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British Parliament to Vote Brexit

26th November 2018 Market Update

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🇬🇧 GBP – Sterling was surprisingly static this morning despite the approval of a Brexit Deal by the EU yesterday, as its 27 leaders approval took the next step to ‘pave the way for an orderly withdrawal.’ The reason for this is that a lot of the talk on Friday was that a deal was always likely to be approved, despite the ongoing questions around EU Fishing Rights and impact any deal would have on Gibraltar; meaning a big move up in Sterling was partially priced in. As far as what was agreed yesterday, the EU approved the 599-page withdrawal agreement which is the legally binding document setting out the terms of the UK’s exit from the EU, including the UK’s £39bn ‘divorce bill.’ In addition, the EU agreed the ‘political declaration’ that sets out what the UK and EU’s relationship may look like after Brexit. In addition, the main reason for the muted impact on Sterling this morning is that the market remains very concerned about the ability of this deal to pass through a vote in the House of Commons, which has been pencilled in for December 11th. In terms of numbers, May needs to win a simple majority of 320 votes (assuming no one abstains) but given that yesterday the Sunday Telegraph reported that 91 Conservative MPs were against the agreement – any passage is looking nigh on impossible at present. While these MPs are unlikely to budge on their stance, May will point to the words of Jean Claude Juncker who said that anyone who thinks that this deal can be renegotiated would be “disappointed” as he reminded British MPs that “this is the best deal possible and this is the only deal possible”.

🇪🇺 EUR – The Eurozone economy continues to show weakness in Q4, meaning that the quick bounce back in growth that the European Central Bank had been hoping, for now, appears increasingly unlikely. This is after Eurozone composite PMIs dropped to an almost four-year low in November, from 53.1 to 52.4 as growth in new orders remains slow. In addition, German PMI also dropped to an almost four-year low in November which means that Eurozone annual growth for 2018 is unlikely to reach 2 per cent. Separately – Italian Deputy Prime Minister Matteo Salvini hinted yesterday that he would be open to the possibility of tweaking the country’s deficit goal for next year in a move that could open talks between Rome and Brussels in the hope of avoiding a disciplinary procedure against Italy. Looking ahead this week, inflation data will be a key highlight for the Eurozone; at present, it stands at 2.2 per cent, just above the Central Bank’s target, although the recent drop in oil prices will no doubt have an effect going forward. In addition, this week will see fresh comments from the ECB President Mario Draghi who may shed further light on the ECB’s monetary policy outlook amid slowing growth.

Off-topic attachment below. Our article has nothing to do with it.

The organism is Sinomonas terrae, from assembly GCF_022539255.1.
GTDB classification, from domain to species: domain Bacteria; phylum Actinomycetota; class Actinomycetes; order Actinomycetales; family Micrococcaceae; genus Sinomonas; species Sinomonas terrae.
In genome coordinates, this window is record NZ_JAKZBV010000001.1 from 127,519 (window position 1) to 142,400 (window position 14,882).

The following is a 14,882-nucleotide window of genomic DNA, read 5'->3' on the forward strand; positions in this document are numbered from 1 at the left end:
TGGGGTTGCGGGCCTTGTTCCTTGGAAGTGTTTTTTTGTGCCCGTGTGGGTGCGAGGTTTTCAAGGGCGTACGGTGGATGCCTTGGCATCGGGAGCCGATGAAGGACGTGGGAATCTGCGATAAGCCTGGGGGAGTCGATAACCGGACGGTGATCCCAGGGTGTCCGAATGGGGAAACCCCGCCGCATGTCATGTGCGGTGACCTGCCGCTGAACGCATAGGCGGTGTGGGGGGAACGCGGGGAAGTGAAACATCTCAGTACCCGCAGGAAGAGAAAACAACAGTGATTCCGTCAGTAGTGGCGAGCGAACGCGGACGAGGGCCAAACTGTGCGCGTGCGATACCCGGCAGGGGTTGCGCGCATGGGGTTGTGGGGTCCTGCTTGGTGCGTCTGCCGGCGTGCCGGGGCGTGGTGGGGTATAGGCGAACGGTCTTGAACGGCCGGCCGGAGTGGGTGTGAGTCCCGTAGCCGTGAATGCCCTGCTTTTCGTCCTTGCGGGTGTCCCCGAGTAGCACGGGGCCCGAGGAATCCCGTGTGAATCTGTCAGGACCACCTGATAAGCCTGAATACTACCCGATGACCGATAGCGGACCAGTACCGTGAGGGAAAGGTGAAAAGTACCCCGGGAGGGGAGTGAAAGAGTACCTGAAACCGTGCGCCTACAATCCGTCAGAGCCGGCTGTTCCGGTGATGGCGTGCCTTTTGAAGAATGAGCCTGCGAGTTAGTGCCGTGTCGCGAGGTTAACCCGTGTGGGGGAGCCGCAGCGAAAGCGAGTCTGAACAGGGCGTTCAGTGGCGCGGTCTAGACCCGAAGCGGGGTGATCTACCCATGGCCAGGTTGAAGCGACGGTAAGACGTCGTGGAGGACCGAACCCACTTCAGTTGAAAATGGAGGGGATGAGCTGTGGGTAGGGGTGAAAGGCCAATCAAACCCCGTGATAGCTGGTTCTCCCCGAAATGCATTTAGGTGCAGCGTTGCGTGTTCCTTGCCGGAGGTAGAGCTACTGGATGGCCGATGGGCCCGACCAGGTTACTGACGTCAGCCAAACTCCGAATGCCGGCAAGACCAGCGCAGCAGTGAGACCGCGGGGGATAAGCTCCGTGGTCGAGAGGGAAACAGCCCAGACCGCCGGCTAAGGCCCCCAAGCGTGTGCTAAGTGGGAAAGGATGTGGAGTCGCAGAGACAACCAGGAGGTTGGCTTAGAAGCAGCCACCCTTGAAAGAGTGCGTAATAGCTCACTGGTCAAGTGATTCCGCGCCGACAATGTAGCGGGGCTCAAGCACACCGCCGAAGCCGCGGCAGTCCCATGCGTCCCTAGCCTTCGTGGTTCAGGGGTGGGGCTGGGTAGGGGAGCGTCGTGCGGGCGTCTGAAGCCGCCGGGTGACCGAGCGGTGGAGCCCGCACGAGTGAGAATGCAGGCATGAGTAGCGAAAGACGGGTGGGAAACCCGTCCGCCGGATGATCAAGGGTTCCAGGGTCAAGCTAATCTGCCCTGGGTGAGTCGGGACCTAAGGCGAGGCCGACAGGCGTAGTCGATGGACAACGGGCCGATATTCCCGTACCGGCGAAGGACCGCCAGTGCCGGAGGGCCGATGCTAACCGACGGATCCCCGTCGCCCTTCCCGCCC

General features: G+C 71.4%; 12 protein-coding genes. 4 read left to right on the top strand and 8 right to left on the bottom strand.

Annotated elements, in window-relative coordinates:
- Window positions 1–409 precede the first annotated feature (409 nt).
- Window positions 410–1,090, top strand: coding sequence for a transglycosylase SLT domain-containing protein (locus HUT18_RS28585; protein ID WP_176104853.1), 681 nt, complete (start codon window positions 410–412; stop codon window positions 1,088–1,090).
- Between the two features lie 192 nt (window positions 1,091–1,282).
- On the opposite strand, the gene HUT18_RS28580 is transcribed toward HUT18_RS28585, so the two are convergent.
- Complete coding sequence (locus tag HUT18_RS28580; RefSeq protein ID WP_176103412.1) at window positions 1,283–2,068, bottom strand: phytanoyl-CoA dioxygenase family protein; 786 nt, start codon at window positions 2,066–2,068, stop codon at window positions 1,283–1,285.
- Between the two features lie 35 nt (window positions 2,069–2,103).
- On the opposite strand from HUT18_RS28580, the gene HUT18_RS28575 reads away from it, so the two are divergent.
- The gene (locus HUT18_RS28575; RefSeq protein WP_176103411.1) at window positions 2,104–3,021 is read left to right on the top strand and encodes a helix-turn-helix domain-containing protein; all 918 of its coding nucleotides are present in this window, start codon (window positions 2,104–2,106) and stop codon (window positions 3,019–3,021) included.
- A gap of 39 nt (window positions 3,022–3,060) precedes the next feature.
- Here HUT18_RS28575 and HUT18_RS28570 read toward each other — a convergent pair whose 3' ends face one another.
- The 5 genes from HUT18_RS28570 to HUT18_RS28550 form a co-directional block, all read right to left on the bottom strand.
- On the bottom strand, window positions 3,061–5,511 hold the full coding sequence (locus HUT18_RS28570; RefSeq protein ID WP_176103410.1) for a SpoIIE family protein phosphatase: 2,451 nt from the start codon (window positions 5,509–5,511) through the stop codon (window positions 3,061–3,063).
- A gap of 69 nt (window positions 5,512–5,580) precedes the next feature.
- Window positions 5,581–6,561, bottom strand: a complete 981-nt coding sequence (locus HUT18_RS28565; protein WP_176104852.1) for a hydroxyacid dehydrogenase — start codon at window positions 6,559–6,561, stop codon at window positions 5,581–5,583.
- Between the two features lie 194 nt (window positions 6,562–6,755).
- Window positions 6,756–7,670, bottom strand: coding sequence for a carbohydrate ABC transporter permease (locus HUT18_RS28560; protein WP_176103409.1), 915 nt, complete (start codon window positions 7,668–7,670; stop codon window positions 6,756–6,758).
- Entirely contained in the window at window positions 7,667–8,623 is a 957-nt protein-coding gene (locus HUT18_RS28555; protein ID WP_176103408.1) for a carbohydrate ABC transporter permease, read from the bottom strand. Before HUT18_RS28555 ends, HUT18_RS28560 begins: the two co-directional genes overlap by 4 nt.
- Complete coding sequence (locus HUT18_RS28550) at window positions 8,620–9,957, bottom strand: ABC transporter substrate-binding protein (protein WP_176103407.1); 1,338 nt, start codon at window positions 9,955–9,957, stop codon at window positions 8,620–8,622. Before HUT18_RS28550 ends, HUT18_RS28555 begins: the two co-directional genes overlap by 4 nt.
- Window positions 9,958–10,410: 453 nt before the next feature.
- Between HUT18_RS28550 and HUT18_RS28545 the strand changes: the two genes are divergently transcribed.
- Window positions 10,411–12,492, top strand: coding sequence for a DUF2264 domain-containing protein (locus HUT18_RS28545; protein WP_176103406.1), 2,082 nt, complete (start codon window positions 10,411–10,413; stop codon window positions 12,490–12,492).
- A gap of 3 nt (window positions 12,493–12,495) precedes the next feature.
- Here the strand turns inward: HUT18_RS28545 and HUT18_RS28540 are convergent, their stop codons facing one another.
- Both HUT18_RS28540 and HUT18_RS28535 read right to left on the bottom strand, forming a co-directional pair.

🇺🇸 USD – The US Dollar had a good week last week as it appreciated against all of its major currency counterparts, allowing it to make its most significant weekly gains for a month as the continued global ‘risk off’ environment is keeping the greenback well bid. As part of this, last week we saw risk appetite decline following a steep drop in oil prices which included a 6 per cent fall in USD oil futures, causing investors to rotate their money into the relative safety of the Dollar. Prior to this, the Dollar had been coming under pressure after some of the recent US economic numbers came in weaker than expected causing several Federal Reserve officials to strike a cautious tone on the economy. Looking ahead this week, the big event for the Dollar which is also contributing to the ‘risk off’ environment is the ongoing tensions between the US and China; these may come to a head this week when Donald Trump and Xi Jingping meet at the G20 Summit which begins on Friday. As things stand, if there is no agreement – Washington is set to raise tariffs on $200bn worth of Chinese imports from 10 per cent to 25 per cent; this would cause greater market uncertainty and likely increase the demand for the safe haven Dollar.


GBP: Despite EU agreement of Brexit deal, Sterling remains fairly muted due to the unlikelihood of such a deal passing through Parliament;
EUR: Eurozone data continues to come out weaker than expected while Italian PM Matteo Salvini indicates he is open to negotiate on controversial Italian Budget;
USD: The Dollar continues to benefit from ‘safe haven’ demand amidst sell-off in oil as well as ongoing US-China trade tensions


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Darren Kilner

Darren Kilner

Darren is Head of Dealing at FairFX. Darren lives and breaths FX, his Mastermind topics are G8 currencies and economic forecasts.

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